So in the last month alone, I have had three women find out that their baby was in a posterior position and when they talked to the hospital (midwife / obstetrician /GP), they were told not to worry as there is nothing you can do and that the baby may turn or it may not. One woman had a 30 hour labour before having a Cesarean section. The only true part in what these women were told is that the baby may turn by itself or it may not.
There are many things you can do, Rebozo being one of them. My sister in law and her husband learned the technique and used it and I was there as well - it was amazing.
Being informed about things such as the position of your baby and the effect it can have on the birth is so important. As one friend said - it is so hard to get good information. I have never found this but probably on account of always being supported by a home birth midwife.
Of course, doing something may or may not be successful - but at least you can try. The success of changing the position of your baby may possibly change a 30 hour labour with Cesarean section into a normal straight forward birth. Surely something worth considering.
Also the positions and movements recommended for the mother during a posterior labour are very different to that for an anterior labour. To be informed, even if the baby has not turned or you choose to not try to move the baby before the birth, can still have a great impact on the outcome.
The lack of information out there amongst supposed professionals drives me wild. To consider the professionals uninformed makes me cross, to consider they know and don't use the information even more terrible.
Tuesday, 12 May 2009
Monday, 11 May 2009
It is hard to rationalise some things in life. The excitement of finding enormous dump trucks with wheels larger than your mother when you just expected to find the beach was quite something for W.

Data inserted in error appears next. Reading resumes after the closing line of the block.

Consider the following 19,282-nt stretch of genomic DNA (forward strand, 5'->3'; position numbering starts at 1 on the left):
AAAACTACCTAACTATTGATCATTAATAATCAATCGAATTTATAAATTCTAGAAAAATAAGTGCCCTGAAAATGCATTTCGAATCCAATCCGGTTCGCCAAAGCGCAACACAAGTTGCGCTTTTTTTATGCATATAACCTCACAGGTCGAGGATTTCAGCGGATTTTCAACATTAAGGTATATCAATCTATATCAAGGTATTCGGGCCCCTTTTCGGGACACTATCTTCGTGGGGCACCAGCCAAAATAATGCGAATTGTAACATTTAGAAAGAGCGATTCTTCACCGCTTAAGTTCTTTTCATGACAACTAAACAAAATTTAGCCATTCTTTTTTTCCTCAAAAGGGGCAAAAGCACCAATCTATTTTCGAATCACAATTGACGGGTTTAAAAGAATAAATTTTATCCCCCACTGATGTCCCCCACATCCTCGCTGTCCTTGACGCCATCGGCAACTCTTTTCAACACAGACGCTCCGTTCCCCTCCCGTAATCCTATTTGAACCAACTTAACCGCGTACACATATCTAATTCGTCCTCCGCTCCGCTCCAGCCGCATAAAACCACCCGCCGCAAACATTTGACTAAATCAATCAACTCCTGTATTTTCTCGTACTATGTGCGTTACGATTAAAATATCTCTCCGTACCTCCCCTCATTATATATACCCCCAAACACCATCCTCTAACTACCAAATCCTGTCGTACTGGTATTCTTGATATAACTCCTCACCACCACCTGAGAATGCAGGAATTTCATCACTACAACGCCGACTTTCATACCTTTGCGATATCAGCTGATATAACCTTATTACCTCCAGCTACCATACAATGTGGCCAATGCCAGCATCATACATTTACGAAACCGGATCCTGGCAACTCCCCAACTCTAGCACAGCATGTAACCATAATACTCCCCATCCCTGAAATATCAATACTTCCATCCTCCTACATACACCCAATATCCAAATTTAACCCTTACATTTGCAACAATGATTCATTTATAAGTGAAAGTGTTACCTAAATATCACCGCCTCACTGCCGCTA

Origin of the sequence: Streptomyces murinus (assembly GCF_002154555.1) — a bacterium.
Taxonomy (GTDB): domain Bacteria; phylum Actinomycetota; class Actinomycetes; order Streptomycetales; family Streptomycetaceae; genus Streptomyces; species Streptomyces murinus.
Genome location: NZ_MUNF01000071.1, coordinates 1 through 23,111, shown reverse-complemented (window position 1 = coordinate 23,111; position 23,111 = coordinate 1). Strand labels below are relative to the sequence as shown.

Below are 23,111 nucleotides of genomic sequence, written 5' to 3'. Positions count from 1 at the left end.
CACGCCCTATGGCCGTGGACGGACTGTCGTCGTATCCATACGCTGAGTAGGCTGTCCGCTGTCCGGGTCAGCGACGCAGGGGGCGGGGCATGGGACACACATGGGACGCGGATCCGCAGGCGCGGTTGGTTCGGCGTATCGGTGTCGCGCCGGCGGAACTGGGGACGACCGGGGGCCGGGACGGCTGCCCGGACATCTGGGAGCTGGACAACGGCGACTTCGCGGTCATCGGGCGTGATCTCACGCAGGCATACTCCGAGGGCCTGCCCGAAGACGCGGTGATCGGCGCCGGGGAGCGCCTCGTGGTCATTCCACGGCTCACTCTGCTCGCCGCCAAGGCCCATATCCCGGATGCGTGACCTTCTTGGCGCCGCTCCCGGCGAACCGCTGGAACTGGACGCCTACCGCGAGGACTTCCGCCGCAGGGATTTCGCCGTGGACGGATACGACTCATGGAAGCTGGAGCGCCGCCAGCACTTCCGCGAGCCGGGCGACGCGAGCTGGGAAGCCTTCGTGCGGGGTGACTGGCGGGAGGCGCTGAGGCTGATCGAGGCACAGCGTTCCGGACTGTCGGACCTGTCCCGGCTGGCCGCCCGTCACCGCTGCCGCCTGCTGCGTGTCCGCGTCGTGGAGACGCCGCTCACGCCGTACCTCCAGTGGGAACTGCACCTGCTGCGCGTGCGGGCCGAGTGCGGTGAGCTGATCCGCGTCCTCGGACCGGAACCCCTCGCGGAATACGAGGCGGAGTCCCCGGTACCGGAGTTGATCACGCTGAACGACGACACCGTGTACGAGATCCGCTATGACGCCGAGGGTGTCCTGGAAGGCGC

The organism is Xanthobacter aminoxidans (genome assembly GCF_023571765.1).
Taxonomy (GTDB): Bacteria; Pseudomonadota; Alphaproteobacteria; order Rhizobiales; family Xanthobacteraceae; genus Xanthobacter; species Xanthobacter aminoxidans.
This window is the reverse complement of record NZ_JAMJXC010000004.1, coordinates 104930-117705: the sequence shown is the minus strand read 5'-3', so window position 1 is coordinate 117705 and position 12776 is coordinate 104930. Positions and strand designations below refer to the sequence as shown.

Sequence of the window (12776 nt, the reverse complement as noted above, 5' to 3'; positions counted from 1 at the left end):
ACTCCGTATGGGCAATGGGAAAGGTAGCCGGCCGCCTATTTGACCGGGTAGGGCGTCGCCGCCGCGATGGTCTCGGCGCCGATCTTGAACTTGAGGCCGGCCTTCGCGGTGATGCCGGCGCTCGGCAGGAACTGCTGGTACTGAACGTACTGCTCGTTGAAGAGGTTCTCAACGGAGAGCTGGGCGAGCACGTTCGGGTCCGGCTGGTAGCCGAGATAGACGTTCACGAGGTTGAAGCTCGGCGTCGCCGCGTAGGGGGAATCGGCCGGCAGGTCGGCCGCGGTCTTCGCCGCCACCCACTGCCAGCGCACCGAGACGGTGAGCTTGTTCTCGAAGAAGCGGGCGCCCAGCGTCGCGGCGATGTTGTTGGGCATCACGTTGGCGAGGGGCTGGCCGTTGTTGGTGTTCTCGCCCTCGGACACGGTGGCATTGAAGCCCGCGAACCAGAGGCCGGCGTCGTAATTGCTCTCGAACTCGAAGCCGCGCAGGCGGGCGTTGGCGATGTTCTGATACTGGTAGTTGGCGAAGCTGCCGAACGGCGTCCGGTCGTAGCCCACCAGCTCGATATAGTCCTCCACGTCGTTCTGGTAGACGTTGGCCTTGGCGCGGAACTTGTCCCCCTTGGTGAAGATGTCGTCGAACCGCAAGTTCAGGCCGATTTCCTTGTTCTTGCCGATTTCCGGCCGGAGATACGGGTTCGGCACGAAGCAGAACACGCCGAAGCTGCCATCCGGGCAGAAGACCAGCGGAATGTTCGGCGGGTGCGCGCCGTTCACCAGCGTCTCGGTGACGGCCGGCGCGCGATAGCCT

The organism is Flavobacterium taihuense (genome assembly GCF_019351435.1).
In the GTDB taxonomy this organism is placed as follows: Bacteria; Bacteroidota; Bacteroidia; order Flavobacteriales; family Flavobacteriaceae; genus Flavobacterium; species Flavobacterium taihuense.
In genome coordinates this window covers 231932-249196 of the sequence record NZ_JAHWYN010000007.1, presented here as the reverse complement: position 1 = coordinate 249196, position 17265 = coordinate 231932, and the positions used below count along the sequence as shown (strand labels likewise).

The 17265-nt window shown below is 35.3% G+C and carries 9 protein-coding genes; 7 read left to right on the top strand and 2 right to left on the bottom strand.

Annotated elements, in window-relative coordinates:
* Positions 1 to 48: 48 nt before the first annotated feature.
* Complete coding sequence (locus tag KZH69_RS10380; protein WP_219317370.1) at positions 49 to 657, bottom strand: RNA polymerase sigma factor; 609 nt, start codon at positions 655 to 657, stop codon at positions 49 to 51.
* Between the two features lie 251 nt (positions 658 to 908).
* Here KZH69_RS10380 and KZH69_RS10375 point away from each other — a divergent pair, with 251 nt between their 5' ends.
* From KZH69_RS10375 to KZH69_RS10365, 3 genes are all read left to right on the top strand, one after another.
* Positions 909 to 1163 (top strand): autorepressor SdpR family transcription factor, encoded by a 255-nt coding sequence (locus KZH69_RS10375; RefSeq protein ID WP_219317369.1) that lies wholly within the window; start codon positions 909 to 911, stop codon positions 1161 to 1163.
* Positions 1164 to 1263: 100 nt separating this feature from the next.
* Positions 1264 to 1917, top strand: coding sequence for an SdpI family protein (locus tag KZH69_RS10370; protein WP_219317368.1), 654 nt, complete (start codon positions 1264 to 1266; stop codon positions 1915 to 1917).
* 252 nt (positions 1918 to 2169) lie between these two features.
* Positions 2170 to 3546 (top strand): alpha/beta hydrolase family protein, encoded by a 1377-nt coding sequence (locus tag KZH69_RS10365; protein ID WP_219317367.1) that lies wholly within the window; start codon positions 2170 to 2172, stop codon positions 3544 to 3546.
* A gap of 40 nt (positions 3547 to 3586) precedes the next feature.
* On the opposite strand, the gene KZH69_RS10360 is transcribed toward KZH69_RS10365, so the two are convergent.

In these days of global warming, building on the sand dune system and other forms of craziness, sand dredging is a sad reality for Adelaide suburban beaches. Each year the sea tries its hardest to make people realise that the dunes belong to it not to them. Each year, the councils must pay extraordinary amounts to fight this natural phenomena.
Even for W, it seemed bizarre. The off shore barge, pipe line and dump trucks working like crazed oversize ants, shuffling the beach around while the sea sucks it back.
I wish I lived in a place that respected the dune system. W seemed to understand the concept, so once again, our wise three year olds are seeing more clearly than the deep pockets and views of the esplanade.
Being a parent is always enlightening. Where my reaction to the same situation in years gone by would have been of one kind, when in the company of W, you find the joy in it all anyway. Suck the marrow from the bone so to speak.
Sunday, 10 May 2009
Saturday, 9 May 2009
I am going out for the late afternoon and evening to wander with my friend T, then dinner, then a movie and still in bed by 10 with luck! Aaah, time away from the family and the home builds a better mother and a better lover!
Friday, 8 May 2009
At first she won a few local awards. Then the media picked up her story. They were fascinated. This woman often got up several times a night with one or the other of her children and could still tell stories to enchant and distract in the morning. She had a sense of humour that whilst sometimes strained, never actually disappeared for long. She generally, although not always, cleaned the house. She bought her children new shoes when they grew out of their old ones. She cut their often jagged and muddy toe nails and eventually taught them to cut their own. She mediated between her children as well as mediating between her children and the world.
The accolades began pouring in. The woman's motivation to raise well balanced children was inspiring the country. The new readers could not get enough stories about her. She made an effort to be informed about the world and about raising children. She tried hard to be thoughtful and considerate in her actions and speech as she knew her children watched her and learned from her when she was least expecting it.
There were moments when the media tried to portray the woman as a perfect role model. But she was not perfect. The woman made it very clear to the public that there were many moments she was not proud of. The woman would apologise to her children, do her best to explain and then move on, learning every day with her family. She believed it did no one any good to try to be perfect. To be real and honest was far more vital. Her partner was involved in the parenting and often they would talk late into the night about one child or another and about how their journey in life as a family was moving. They talked about what they wanted for their family, what kind of people they wanted to be and what kind of adults they hoped their children grow to be. They talked about how they could help each other grow strongly and well. Which is not to say they never argued.